Politics Over Farmers

THE killing of eight people, four of them protesting farmers, after being run over by a vehicle allegedly driven by the son of the Union Minister of State for Home Ajay Mishra has snowballed into a major political issue. With the elections in Uttar Pradesh and Punjab looming, the opposition parties have made the incident a rallying point to take on the government in UP and New Delhi. The top Congress leader Priyanka Gandhi rushed to  UP but was detained on the way to the site of the accident. She later sat on a hunger strike. Samajwadi Party chief Akhilesh Yadav was also detained by the police from outside his residence in Lucknow where he staged a sit-in after being stopped from visiting Lakhimpur Kheri district.

The killings have also given fillip to farmers' protest which has now been going on for the past ten months. But the union government has stood its ground on the laws. Least that the government has been willing to do is to suspend the three controversial farming laws for 18 months. But the farmers want a complete repeal of the laws. They argue that the laws will only hurt their livelihoods and will only benefit large corporations. The situation remains deadlocked. The farmers, meanwhile, continue their siege to New Delhi, blocking its main entry points. The government, it seems, has now fewer options left but to accede to farmers' demand. More so, with crucial UP elections round the corner.  If this happens this will be the first time that the Narendra Modi government will be forced to withdraw any of the  laws it has passed so far.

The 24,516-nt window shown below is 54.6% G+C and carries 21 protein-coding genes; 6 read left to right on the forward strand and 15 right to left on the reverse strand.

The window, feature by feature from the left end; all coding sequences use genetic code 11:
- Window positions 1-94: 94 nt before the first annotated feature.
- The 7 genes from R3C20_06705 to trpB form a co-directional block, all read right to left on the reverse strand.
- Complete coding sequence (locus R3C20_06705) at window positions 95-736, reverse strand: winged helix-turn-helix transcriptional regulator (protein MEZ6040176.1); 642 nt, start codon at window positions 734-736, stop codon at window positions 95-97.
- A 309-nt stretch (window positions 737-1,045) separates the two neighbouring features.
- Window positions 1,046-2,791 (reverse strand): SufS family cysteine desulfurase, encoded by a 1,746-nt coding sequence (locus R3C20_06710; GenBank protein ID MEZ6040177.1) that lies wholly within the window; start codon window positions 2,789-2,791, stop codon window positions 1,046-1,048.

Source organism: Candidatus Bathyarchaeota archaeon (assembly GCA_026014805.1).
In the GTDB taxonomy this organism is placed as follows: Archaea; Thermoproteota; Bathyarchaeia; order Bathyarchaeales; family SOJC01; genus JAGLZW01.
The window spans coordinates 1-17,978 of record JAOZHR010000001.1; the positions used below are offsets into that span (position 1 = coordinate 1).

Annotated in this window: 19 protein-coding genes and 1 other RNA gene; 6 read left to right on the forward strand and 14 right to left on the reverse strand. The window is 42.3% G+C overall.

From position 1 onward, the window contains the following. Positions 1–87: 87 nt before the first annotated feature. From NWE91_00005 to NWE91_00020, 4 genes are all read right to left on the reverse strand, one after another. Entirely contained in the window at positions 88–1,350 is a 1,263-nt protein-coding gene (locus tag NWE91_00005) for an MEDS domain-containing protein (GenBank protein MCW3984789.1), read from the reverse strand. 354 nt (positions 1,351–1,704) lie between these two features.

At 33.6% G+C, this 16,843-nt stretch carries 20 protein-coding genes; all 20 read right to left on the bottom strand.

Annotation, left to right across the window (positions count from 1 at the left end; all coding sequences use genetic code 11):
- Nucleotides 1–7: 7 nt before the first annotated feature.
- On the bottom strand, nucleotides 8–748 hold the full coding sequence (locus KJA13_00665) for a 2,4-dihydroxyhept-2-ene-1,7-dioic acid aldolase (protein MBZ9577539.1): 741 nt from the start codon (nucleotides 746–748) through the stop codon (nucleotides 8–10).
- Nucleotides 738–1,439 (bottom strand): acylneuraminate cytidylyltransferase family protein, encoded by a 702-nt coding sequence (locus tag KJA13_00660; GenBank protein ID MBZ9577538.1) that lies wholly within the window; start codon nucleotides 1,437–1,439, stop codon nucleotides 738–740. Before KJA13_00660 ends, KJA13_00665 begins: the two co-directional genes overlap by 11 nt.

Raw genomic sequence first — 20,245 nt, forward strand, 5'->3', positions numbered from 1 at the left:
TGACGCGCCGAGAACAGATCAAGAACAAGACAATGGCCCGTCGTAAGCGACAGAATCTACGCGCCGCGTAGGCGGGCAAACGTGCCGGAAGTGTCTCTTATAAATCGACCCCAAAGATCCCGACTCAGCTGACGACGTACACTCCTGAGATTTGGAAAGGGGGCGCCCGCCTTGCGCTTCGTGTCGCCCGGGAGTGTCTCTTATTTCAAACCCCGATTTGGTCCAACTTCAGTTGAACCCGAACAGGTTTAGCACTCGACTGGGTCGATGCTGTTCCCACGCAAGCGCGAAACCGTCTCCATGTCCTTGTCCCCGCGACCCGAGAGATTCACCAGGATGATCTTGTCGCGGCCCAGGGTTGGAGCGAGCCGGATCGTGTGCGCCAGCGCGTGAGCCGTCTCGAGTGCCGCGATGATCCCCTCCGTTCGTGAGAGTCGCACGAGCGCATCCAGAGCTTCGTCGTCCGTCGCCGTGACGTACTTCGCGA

One of the biggest charge against the BJP-led union government is that it is unilaterally passing far-reaching laws with a bearing on the lives of millions of  people. This started with sudden demonetisation of Rs 1000 and Rs 500 notes in November 2016  that plunged the country into a virtual chaos. Then followed the GST reform which crushed the small businesses. This was followed by the revocation of Article 370 that granted J&K its semi-autonomous status within the Indian Union. The move's fallout is still playing out in J&K and Ladakh, the former parts of J&K state, now downgraded into two union territories. Following this, the centre came up with Citizenship Amendment Act that ensured that only non-Muslim refugees from the neighbouring countries are entitled to Indian citizenship. Now the farmers' protest is taking place despite the pandemic.  The best course for the government is to address the anxieties of the farmers and do everything to assure them that their livelihoods will not be threatened.

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